and each faculty member put down on paper what he wanted. So I
designed the choral suite that is over there now. I designed the choral
room and the rooms that are around it. We have a beautiful choral room,
two studios, a nice library, and a room that was to be devoted to storage
for robes, equipment, and that sort of thing. I designed that as a suite.
The band director designed the band part of it, and the orchestra director
designed [the orchestra room]. Willis Bodine designed the organ studio
upstairs. We put it all together in a book and gave that book to the
architect, and he came back with a design. It is just a marvelous building;
it is absolutely marvelous.

We had to cheat. We did not have enough space to build enough practice
rooms, so we decided to cheat on that end of it and get the big facilities,
the big rehearsal halls, and hope sometime in the future to get the practice
facilities. But as far as the utility of the building, it has been just
marvelous. And the location, of course, [is a vast improvement]. We were
way over stuck on the edge of campus, and now we are right in the center
of it. I think the building is a nice piece of architecture. I do not know
whether you agree with that or not, but it is a pretty building.

D: It really is pleasing.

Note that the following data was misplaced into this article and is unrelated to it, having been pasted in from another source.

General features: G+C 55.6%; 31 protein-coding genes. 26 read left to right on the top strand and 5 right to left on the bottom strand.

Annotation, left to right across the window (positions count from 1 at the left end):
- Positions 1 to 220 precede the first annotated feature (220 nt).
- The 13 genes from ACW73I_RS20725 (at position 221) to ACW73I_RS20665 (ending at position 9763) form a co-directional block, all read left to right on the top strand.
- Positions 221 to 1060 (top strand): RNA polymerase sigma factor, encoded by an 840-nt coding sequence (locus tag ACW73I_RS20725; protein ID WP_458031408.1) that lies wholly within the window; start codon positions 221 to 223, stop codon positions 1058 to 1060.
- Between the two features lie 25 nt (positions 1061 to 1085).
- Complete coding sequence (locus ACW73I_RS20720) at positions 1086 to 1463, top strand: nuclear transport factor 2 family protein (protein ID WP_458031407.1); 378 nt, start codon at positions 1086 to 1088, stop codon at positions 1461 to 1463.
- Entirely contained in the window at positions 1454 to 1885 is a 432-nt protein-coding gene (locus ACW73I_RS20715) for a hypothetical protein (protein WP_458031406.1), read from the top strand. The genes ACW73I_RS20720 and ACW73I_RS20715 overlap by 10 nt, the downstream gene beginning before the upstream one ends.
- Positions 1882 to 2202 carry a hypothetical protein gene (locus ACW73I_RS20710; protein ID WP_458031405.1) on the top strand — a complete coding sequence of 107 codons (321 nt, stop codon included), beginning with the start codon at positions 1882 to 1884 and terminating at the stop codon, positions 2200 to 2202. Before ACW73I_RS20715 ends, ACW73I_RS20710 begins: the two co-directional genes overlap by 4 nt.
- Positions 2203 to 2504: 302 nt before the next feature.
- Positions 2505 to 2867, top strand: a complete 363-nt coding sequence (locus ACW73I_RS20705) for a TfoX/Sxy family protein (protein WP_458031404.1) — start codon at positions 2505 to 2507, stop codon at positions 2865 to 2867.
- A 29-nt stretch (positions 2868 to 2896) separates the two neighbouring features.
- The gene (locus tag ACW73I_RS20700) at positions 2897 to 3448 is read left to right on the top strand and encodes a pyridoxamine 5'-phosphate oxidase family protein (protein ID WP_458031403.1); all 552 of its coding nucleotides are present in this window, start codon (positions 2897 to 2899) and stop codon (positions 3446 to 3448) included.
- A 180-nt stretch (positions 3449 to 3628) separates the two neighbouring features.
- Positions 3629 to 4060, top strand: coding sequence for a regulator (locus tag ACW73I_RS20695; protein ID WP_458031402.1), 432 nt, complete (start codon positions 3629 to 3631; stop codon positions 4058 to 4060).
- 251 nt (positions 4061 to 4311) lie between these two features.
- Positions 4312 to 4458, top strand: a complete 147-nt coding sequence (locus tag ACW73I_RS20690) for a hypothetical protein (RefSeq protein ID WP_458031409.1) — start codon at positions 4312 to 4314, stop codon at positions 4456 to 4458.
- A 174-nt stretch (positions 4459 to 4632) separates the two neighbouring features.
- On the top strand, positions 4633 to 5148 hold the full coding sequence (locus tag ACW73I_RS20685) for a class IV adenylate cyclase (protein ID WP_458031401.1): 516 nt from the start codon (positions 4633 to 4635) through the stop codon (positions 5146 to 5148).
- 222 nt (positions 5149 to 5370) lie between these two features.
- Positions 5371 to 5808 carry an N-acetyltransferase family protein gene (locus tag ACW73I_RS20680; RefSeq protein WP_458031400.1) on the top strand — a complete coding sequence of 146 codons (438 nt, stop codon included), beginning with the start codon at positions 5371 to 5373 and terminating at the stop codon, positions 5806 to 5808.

K: The choral room is the one that sticks out right behind the University
[Memorial] Auditorium, so I hope you will take a look at it. It is a good

D: Throughout your tenure at the school, what have been some of the
financial problems of the department? Have they always had enough
money to work with?

K: No, there is not enough. There never is enough. I do not remember,
though, that we were that bad off. The student government during those
years supported the individual groups well, and that is what was
meaningful to us.

D: Each choral group was financed, then, by the student government?

K: Each group like the University Choir got a budget each year, and the
Choral Union received funds from student government. We had a good
budget. We had enough money to bring in big soloists from New York
when we sang the big works. Big Metropolitan [Opera] singers came in
when we performed Messiah and similar works. The band got touring
money. Of course, they also got money from the athletic department. I do
not remember [any big problems].

Salaries were very low, but they kept moving up and up as we went along.
I was always grateful for the money they gave me. I was always worried
that they were not getting their money's worth. I do not feel in my own
case that if they had given me twice the money they gave me the choir
would have been twice as good. It does not work that way. I did not feel
particularly hampered.

[It was not a situation where there was] absolutely no money at all. There